Brooklyn songstress Lia Ices is not alone in palying a soft whispered vocal over tender piano. A mere cursory glance at fellow female acts Feist and Cat Power reveals a similar summit of musical ideas: lovelorn musings threaded into the path of an impressive voice; glottal tumbling over stirring melodies amid gentle instrumentation.

Regaling an audience packed into intimate Brixton hideaway the Windmill however, it soon becomes apparent that Ices is an all-together different entity. Sailing through a brisk forty minutes of music that begins with the jerking handclaps of sophomore album title-track 'Grown Unknown' the songwriter makes known her quiet sense of adventure, a trait left perhaps slightly too quiet on record but amid the boom and clatter of her live band stand pronounced.

'Daphne' is an undoubted highlight of the evening. In its recorded form it features the talents of Justin Vernon, better known as the insurmountable Bon Iver. Stripped of its delicate studio arrangements and the gruff growl of the tracks guest-spot the song threatens to arrive as pared down but strangely triumphs in these absences. Instead it is given afforded a more morose and arresting makeover that teeters on the brink of collapse until its ailing minutes and the re-appearance of her band members.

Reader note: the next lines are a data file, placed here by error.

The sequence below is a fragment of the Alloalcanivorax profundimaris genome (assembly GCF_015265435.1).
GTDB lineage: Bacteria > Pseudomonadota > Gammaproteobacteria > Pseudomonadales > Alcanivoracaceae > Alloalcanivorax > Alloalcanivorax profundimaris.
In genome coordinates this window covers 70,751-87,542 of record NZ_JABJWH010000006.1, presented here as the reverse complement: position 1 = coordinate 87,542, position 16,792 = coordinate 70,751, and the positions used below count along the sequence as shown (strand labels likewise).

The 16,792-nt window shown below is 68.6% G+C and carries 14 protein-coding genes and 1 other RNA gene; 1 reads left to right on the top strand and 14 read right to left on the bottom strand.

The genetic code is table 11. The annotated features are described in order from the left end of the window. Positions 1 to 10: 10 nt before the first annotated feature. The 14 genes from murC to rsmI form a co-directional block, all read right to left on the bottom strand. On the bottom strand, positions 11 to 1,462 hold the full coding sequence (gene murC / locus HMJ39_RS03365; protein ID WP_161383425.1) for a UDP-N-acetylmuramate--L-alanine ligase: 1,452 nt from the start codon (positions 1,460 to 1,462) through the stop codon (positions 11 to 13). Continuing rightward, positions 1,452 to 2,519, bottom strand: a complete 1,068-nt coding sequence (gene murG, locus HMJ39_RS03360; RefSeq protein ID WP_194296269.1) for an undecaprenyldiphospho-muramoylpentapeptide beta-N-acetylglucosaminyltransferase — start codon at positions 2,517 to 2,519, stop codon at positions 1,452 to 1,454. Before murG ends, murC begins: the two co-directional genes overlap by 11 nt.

Certainly Ices is still growing as a musician, contrary to the suggestion of her album title, she is nothing as definite as grown. But inch closer to Ices' ethereal wanderings and you'll see, as I did, an enticing artist with a more remarkable talent than she is credited with.